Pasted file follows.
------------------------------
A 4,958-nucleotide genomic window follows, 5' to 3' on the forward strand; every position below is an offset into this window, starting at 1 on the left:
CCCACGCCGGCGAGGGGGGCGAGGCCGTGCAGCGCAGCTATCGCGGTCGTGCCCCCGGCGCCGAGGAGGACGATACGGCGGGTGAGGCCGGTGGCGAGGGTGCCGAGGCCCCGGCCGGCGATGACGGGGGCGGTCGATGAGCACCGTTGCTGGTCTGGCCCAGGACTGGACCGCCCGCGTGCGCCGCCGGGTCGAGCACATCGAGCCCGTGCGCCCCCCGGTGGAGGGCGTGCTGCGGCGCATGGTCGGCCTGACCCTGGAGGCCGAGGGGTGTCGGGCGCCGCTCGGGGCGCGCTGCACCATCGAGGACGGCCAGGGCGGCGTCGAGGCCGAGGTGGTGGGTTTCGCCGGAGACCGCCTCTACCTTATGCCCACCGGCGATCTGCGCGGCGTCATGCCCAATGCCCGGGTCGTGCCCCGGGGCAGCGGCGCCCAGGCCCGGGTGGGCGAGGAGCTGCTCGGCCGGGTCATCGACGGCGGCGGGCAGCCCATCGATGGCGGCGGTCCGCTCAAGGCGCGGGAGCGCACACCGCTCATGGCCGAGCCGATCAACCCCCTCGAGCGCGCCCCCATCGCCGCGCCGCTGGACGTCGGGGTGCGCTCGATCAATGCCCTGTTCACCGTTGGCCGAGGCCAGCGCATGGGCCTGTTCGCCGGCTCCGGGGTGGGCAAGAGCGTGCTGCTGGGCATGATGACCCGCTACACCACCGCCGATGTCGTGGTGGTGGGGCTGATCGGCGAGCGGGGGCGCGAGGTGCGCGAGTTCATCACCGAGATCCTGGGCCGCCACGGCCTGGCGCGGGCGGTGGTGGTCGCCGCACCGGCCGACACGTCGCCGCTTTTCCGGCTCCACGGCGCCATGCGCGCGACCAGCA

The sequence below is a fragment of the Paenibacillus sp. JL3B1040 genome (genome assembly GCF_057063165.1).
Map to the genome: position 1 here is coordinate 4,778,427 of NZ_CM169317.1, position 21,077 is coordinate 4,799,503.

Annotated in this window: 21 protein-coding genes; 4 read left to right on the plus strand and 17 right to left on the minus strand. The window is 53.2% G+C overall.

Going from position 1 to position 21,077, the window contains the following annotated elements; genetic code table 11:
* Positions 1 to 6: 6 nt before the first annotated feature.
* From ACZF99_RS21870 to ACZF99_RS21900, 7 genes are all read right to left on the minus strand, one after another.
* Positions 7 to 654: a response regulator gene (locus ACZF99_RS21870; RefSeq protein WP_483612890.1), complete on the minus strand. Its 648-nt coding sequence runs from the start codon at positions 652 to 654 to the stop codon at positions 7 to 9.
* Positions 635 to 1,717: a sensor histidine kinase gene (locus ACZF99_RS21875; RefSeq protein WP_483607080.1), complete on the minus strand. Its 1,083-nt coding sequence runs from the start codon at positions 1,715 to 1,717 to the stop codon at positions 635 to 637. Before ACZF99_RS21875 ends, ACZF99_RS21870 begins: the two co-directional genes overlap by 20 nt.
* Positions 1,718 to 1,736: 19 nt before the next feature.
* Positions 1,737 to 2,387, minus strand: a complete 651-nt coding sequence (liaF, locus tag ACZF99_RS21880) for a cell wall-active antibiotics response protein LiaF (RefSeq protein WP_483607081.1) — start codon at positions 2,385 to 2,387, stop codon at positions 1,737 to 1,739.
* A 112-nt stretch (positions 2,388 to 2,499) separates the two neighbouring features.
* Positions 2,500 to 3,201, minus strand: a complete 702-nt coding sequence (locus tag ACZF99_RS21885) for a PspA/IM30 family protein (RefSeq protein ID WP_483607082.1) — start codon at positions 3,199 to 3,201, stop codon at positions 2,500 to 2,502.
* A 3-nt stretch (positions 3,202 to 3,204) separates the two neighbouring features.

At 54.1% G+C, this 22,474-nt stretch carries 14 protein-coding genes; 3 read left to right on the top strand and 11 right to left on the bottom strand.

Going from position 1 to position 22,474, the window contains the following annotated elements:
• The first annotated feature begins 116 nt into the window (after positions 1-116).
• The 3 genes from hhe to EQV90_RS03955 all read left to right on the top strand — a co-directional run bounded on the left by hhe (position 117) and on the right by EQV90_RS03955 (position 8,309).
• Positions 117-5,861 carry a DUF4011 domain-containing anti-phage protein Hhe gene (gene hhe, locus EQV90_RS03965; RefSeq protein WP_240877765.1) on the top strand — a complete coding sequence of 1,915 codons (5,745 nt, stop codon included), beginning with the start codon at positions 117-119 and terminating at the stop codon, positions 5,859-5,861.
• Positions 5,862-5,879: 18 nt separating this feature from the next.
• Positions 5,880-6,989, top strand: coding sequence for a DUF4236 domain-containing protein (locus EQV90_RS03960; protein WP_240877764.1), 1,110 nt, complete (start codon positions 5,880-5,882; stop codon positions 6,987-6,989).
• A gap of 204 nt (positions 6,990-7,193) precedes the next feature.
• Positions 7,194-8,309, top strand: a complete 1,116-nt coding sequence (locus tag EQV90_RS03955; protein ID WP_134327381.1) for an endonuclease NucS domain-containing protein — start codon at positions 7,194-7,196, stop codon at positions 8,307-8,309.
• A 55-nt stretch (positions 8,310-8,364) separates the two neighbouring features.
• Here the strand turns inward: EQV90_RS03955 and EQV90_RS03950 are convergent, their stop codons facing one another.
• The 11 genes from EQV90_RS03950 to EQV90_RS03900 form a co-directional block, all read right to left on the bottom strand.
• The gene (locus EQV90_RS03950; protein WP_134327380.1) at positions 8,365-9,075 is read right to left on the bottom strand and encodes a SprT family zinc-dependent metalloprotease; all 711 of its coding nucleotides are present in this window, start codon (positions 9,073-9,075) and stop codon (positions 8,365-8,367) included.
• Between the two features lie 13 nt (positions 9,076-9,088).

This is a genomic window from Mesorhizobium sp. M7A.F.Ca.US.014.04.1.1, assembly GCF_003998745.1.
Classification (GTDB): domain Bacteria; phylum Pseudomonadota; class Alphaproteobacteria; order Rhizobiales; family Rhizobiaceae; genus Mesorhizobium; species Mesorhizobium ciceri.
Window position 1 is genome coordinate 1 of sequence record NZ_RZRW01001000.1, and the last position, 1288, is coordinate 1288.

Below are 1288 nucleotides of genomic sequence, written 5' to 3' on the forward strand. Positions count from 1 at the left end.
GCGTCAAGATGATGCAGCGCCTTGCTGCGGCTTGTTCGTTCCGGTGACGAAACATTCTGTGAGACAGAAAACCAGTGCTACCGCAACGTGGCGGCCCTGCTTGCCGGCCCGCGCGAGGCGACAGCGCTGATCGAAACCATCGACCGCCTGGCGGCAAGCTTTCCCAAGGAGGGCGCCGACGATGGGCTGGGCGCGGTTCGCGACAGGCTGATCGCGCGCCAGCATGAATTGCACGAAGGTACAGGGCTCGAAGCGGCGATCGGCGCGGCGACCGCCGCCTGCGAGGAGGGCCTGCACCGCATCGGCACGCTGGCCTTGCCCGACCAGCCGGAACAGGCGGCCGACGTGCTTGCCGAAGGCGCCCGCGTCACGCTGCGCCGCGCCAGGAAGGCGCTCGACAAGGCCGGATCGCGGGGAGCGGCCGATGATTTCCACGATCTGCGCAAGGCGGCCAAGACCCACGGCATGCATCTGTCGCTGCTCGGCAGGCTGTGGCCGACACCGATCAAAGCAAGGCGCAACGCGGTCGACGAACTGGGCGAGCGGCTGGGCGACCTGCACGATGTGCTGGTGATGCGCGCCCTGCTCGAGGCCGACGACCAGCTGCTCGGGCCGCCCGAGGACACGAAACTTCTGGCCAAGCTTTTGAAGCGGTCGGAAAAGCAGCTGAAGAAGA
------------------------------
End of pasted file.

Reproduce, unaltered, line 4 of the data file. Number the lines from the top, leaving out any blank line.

Map to the genome: position 1 here is coordinate 4,778,427 of NZ_CM169317.1, position 21,077 is coordinate 4,799,503.